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AstraZeneca’s Calquence fails to improve survival rates in coronavirus patients

Published on 12/11/20 at 12:43pm
Photo by D Wells

AstraZeneca’s Calquence has failed to improve survival rates and prevent lung failure in patients hospitalised with COVID-19. 

Calquence (acalabrutinib) is categorised as a Bruton’s tyrosine kinase (BTK) inhibitor which can suppress autoimmune disease. In the US, it has been approved to treat certain types of blood cancers including chronic lymphocytic leukaemia in adult patients.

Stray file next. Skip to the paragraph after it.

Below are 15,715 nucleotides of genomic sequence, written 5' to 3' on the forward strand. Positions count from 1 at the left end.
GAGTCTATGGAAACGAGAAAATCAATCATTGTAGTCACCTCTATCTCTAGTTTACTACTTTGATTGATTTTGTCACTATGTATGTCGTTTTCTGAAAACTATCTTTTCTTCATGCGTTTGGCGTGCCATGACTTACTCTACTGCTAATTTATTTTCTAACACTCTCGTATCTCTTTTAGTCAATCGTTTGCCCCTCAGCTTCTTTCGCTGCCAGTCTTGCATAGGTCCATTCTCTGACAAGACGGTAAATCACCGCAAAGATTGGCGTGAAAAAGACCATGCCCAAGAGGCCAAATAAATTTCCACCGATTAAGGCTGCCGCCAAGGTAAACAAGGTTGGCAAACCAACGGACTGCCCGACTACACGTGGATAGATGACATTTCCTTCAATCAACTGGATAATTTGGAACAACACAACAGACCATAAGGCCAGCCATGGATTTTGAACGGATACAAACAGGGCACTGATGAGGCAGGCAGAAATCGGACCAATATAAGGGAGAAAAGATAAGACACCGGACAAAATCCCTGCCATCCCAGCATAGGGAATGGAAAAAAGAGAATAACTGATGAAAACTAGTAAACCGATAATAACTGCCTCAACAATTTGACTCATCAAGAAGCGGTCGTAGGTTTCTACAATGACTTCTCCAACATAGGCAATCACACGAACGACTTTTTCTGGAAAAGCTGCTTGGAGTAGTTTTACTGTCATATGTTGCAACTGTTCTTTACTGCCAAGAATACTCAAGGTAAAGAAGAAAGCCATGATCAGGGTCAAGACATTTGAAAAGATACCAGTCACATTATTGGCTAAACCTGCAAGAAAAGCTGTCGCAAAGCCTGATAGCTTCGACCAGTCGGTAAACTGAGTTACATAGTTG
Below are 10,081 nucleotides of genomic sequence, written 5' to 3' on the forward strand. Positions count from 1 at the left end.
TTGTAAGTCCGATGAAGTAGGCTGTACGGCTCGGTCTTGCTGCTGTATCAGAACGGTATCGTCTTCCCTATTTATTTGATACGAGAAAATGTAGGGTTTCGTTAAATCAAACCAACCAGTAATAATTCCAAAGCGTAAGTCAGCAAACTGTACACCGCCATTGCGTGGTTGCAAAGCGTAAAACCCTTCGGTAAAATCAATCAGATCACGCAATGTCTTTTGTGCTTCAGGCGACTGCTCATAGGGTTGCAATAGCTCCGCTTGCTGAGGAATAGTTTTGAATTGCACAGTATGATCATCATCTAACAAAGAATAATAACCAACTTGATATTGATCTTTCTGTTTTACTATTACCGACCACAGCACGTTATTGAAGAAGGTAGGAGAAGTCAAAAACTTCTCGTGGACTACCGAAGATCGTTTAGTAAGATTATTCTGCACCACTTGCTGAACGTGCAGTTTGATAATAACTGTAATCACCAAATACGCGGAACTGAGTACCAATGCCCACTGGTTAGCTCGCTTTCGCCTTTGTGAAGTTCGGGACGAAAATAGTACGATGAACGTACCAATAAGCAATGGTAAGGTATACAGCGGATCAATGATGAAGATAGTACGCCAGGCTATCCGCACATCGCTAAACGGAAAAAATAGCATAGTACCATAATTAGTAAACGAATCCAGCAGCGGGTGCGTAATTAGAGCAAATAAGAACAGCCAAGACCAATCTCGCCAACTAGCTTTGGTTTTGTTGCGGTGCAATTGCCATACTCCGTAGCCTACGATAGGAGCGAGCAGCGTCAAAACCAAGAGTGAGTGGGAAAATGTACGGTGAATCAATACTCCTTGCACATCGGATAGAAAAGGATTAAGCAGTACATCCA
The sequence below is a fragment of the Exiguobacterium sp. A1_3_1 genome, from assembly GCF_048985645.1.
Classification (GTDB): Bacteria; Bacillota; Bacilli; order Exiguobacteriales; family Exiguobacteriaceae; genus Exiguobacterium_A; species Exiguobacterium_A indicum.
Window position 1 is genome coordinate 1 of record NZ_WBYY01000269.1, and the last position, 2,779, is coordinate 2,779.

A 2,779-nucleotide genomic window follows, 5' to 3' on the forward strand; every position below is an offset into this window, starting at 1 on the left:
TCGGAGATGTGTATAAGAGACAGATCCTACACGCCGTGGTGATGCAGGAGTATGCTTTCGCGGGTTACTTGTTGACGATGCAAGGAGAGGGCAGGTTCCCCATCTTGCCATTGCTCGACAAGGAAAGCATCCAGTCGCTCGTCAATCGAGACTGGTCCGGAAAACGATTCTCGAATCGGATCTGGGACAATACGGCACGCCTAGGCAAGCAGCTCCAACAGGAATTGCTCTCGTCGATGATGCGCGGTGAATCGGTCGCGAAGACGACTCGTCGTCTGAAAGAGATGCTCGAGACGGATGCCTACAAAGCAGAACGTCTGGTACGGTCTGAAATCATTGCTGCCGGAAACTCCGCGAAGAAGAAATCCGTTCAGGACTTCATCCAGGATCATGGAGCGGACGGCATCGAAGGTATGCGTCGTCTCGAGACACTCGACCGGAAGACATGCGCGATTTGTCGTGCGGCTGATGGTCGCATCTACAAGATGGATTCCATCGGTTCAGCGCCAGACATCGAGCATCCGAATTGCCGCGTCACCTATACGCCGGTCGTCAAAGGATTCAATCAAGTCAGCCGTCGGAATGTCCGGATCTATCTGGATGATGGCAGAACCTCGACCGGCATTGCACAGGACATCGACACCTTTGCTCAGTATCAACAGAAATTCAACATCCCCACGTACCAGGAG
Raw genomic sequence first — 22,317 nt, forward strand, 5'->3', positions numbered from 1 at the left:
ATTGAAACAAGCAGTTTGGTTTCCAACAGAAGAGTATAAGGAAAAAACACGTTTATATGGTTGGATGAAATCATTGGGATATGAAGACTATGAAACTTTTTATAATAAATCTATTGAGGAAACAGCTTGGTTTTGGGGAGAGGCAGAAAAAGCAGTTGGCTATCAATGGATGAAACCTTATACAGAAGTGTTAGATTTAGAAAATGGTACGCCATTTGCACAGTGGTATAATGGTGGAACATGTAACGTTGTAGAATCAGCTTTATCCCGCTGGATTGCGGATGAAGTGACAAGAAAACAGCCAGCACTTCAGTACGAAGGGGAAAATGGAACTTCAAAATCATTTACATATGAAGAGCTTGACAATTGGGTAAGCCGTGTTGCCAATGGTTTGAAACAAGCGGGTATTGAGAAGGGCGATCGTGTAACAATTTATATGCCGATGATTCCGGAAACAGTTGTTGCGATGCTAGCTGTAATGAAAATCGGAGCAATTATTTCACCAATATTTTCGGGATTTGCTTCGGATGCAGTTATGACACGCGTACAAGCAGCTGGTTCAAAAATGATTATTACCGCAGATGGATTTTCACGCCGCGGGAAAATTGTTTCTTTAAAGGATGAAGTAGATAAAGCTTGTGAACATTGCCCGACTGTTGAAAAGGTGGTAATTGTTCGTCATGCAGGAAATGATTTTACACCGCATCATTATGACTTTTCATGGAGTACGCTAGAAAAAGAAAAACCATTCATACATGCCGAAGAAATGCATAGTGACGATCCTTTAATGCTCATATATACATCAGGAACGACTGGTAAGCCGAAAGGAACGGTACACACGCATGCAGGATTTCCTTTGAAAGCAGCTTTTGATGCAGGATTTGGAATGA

The company has said its mid-stage trial testing the treatment in COVID-19 patients was disappointing. Its goal was to assess if the drug can suppress certain elements of the immune system and if it can contain an immune response. 

José Baselga, the Executive Vice President of the company’s Oncology Division, said: “While the CALAVI results are disappointing, we remain committed to advancing science that helps patients during this unprecedented global pandemic, including clinical trials for the AstraZeneca Oxford coronavirus vaccine and our long-acting antibody combination.”

Back in July, The Committee for Medicinal Products for Human Use (CHMP) of the European Medicines Agency recommended the drug for marketing authorisation based on two Phase 3 clinical trials. Calquence combined with obinutuzumab reduced the risk of disease progression or death by 90% and 80%. 

Conor Kavanagh

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